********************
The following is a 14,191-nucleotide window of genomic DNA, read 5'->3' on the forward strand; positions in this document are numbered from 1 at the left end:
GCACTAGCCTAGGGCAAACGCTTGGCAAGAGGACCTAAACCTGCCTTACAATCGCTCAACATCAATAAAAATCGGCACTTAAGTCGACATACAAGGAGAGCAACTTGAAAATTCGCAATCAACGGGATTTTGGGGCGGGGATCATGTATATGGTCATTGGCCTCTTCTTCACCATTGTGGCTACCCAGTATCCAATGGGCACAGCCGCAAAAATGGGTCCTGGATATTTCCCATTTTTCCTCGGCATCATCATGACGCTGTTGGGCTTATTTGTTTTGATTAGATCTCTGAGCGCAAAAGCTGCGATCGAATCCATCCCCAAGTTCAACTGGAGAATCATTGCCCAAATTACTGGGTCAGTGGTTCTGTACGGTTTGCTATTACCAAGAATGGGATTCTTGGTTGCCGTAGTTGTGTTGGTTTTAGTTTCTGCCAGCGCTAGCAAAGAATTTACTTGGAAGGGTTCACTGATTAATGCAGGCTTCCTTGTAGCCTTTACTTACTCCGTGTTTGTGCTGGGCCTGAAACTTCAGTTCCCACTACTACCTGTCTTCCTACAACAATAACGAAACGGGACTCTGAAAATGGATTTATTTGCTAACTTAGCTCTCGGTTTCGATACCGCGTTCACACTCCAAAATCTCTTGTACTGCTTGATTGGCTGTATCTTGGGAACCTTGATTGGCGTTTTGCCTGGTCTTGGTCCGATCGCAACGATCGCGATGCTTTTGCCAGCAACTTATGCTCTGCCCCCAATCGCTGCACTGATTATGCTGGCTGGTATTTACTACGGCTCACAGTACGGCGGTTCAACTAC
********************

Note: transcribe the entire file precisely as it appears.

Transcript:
The following is a 14,191-nucleotide window of genomic DNA, read 5'->3' on the forward strand; positions in this document are numbered from 1 at the left end:
GCACTAGCCTAGGGCAAACGCTTGGCAAGAGGACCTAAACCTGCCTTACAATCGCTCAACATCAATAAAAATCGGCACTTAAGTCGACATACAAGGAGAGCAACTTGAAAATTCGCAATCAACGGGATTTTGGGGCGGGGATCATGTATATGGTCATTGGCCTCTTCTTCACCATTGTGGCTACCCAGTATCCAATGGGCACAGCCGCAAAAATGGGTCCTGGATATTTCCCATTTTTCCTCGGCATCATCATGACGCTGTTGGGCTTATTTGTTTTGATTAGATCTCTGAGCGCAAAAGCTGCGATCGAATCCATCCCCAAGTTCAACTGGAGAATCATTGCCCAAATTACTGGGTCAGTGGTTCTGTACGGTTTGCTATTACCAAGAATGGGATTCTTGGTTGCCGTAGTTGTGTTGGTTTTAGTTTCTGCCAGCGCTAGCAAAGAATTTACTTGGAAGGGTTCACTGATTAATGCAGGCTTCCTTGTAGCCTTTACTTACTCCGTGTTTGTGCTGGGCCTGAAACTTCAGTTCCCACTACTACCTGTCTTCCTACAACAATAACGAAACGGGACTCTGAAAATGGATTTATTTGCTAACTTAGCTCTCGGTTTCGATACCGCGTTCACACTCCAAAATCTCTTGTACTGCTTGATTGGCTGTATCTTGGGAACCTTGATTGGCGTTTTGCCTGGTCTTGGTCCGATCGCAACGATCGCGATGCTTTTGCCAGCAACTTATGCTCTGCCCCCAATCGCTGCACTGATTATGCTGGCTGGTATTTACTACGGCTCACAGTACGGCGGTTCAACTAC